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As a child, Vivek Narayanan sensed the enormity of the world in the tall grass of his backyard. Before he could read, he discovered that words made shapes and patterns with their sounds. Today, the cadences of languages he once knew orchestrate his dreams.
Vivek Narayanan is a poet who constructs new topography for language, unconstrained by space and time. His words play, twist, and dance, honoring our erratic relationship with the many worlds we inhabit, and rejoicing in what will always be unknown. Vivek’s own center is a shifting one. He was born in Jharkhand, India, learned to walk in Tanzania, came of age in Zambia, furthered his education in the United States, taught anthropology in South Africa, wrote books of poetry in Delhi and Chennai, and most recently relocated to Fairfax, Virginia. In his poems, far-flung places live side by side, and the lines that demarcate our identities are pleasurably unreliable.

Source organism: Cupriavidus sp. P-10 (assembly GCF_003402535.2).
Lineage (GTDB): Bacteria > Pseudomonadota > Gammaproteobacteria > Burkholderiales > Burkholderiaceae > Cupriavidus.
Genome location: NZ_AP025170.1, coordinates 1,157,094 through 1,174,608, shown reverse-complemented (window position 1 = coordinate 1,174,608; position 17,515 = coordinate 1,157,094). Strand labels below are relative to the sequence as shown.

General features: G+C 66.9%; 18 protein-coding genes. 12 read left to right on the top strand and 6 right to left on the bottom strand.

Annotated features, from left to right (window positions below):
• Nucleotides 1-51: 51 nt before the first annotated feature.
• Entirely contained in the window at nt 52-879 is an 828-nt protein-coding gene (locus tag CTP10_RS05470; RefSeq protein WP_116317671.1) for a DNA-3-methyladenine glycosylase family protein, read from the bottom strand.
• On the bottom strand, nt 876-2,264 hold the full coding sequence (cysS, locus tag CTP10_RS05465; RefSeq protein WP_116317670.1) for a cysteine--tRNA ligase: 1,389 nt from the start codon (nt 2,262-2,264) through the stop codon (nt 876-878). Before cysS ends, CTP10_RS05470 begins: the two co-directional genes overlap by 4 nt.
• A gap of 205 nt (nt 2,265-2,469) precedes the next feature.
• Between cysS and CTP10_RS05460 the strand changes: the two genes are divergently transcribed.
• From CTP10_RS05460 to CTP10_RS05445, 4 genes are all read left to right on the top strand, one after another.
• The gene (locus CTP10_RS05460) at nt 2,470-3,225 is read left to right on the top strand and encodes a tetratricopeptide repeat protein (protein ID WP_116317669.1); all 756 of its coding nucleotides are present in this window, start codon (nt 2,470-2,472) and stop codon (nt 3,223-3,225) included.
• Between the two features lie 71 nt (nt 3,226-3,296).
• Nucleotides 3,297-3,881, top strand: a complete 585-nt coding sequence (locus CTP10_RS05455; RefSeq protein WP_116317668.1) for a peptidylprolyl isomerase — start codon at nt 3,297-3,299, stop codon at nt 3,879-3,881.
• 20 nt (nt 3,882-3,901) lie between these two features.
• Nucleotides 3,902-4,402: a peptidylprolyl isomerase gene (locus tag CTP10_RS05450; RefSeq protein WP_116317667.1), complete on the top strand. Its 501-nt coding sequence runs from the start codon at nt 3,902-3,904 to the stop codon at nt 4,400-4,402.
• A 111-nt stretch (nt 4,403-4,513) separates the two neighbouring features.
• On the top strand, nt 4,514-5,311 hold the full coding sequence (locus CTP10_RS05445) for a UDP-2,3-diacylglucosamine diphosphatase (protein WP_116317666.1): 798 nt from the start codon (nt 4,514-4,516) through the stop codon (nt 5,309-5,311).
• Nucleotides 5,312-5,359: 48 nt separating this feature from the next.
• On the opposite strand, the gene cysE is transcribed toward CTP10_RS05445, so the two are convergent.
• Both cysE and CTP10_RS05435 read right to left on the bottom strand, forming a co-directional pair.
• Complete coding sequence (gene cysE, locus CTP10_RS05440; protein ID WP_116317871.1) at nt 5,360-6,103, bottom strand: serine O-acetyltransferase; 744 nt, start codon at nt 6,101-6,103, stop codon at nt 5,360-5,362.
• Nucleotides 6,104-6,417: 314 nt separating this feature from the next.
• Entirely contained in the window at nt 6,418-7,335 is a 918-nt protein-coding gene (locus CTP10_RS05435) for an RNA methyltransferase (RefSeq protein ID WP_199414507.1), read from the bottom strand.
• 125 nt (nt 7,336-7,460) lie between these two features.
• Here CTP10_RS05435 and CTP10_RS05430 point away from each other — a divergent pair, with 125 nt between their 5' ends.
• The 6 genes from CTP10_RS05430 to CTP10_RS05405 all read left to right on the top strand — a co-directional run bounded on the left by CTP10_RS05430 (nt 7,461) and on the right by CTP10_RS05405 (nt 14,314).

Vivek’s two books of poetry are Universal Beach and Life and Times of Mr. S. He regularly publishes critical writings in Indian newspapers, and co-edits the press and literary journal, Almost Island. He also works with Sarai-CSDS, a Delhi-based organization that encourages interdisciplinary and creative reflection on the contemporary global city.
We spoke with Vivek at Brown University in Providence, Rhode Island, where our conversation traversed through childhood quirks, the importance of irrationality, and the writer’s unearthly intuition.
This piece was first published in The Fuschia Tree, Issue 21, Folly: A Wise Fool, March 2013. Click here to view the original publication.